This isn’t a new idea. You’ve probably seen these yourself either online or at gaming stores. But, if you are like most people, you probably never considered just making them yourself. I want to say that they are easy and fun to make, and once you start you’ll never want to stop.

Sample Image Taken From WoW

Draw a picture of a sword. You can do this! If you really don’t like drawing, there are tons of free images on the internet. Print this image on some heavy cardstock. I like to use images 3.5″ x 2.5″ (half the size of a 3×5 index card), but any size will do.

Now create the stats for a magic sword. It can be a super uber unique intelligent weapon or a lowly +1 sword. Give it a name. Maybe even add some history. Print all this on the back of the card stock. I’ll leave it to you to figure out how to properly align the paper in the printer.

Now cut it out. Ta-da! You now have a custom made card to hand out to your player. This is 100 times better than simply saying “You found a +1 sword”.

You can do this with armor, shields, trinkets, jewelry, all sorts of things. There is no reason not to make cards for non-magical items as well. Many items have significance beyond their functionality. A crown or scepter belonging to an ancient lord is a great way to start a quest, and having a card with a picture of the item makes it more real and more interesting.

Characters with an arsenal of magic items are often unimpressed with low level magic items. I hate seeing this, as I think all magic items should be special. However, when they already have a +3 weapon, why should they be excited by a +1 sword? A cool name an awesome picture will make any weapon more special. Maybe they’ll want to keep it just to look at the artwork once in a while. Maybe it will inspire them to give such items to favorite henchmen. Maybe they’ll just throw it away. But I think it is fun to try and see what happens.

A Word of Caution

World of Warcraft and similar online games have amazing artwork to use for inspiration. However, I would suggest not using their artwork directly, even in your own games. I’m not an expert on copyright law but any such use is probably a violation. Using a sample image on a blog hopefully falls under the scope of a review, but transferring copyrighted images to your players may be a different matter.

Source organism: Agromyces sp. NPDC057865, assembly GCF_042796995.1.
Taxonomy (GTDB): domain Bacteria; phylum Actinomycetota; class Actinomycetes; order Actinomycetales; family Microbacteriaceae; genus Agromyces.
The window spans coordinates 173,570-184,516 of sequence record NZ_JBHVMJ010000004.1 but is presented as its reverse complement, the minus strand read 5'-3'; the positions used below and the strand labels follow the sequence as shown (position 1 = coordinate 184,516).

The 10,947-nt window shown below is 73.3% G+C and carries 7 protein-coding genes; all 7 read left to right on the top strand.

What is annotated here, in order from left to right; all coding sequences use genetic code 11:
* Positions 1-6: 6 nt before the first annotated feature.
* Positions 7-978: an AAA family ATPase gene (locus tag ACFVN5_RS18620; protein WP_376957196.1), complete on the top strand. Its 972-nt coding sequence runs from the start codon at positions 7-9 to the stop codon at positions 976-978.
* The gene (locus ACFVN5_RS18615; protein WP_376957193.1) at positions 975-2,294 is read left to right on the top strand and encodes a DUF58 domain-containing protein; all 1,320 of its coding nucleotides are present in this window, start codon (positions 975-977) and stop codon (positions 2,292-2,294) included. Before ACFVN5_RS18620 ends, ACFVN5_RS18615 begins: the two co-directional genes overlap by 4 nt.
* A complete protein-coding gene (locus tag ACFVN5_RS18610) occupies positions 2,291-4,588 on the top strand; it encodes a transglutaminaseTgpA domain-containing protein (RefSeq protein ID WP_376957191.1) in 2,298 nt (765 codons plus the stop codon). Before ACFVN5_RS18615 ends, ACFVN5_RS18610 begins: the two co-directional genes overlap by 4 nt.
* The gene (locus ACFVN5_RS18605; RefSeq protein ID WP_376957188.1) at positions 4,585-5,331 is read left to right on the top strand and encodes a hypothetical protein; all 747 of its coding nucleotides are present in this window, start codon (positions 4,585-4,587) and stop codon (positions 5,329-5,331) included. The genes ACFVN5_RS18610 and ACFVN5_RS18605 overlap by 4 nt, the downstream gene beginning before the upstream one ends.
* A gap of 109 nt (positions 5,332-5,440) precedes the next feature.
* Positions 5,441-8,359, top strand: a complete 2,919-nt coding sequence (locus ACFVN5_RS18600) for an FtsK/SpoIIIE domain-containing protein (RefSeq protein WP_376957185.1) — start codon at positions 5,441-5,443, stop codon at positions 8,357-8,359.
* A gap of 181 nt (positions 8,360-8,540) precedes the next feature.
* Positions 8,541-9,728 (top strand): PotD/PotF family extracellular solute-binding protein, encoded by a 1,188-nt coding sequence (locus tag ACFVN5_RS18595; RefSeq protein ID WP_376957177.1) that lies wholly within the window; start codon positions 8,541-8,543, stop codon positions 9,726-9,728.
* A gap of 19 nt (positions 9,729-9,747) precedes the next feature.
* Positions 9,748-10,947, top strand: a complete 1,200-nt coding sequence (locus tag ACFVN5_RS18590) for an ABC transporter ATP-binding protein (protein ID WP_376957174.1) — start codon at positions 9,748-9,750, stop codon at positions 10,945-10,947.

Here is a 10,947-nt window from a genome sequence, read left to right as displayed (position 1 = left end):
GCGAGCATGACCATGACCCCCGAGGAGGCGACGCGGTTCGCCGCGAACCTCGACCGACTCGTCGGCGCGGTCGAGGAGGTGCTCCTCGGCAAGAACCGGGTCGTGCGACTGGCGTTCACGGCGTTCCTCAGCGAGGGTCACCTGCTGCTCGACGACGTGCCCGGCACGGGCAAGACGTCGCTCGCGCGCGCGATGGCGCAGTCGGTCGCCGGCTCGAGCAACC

Additional Thoughts

After committing this idea to pixels, I gave it some more thought. First off, there is one potential drawback to printing the info on the back of the cards. By printing the info, you are implying that what is there is everything that can be known about the item, telling players that there is no reason to consider that there might be more to it. For instance, a ring of air elemental control may initially appear to be nothing more than a ring of feather fall. It is only after further testing, identification, or time spent with the item that the additional abilities become known.

A better method might be to simply leave the back of each card blank and let players write the info there themselves, as that info becomes known.

Treasure Cards

I think it would be a wonderful idea to take this approach even further. Make cards for every piece of treasure (magical or mundane) that the players could run into. Simply listing all the treasure found isn’t nearly as exciting as seeing images of the loot. A line item of “a small gold statuette of a dog” is probably heard by most players as “a hunk of something or other probably worth around 100 gold”. A card with an image makes this item much more substantial.

Ideally, I would make dozens of cards each for all the common items, like armor and swords, so I could hand out unique cards for each item. Then have cards for all the other magical items from the DMG and mundane items from the equipment lists. Organize all these cards in an index card box and it should be an easy matter to locate cards for all the items the party finds after a battle.

Often times, the group will detect magic on the lot and then seem disappointed that there are only one or two magic items, seemingly not even noticing the non-magical loot. By having the visual of a stack of cards emphasizes the fact that the group actually found a lot of loot without having to give out excess magical items just to fill the expectations of the players.

In any case, I think this would be a fun addition.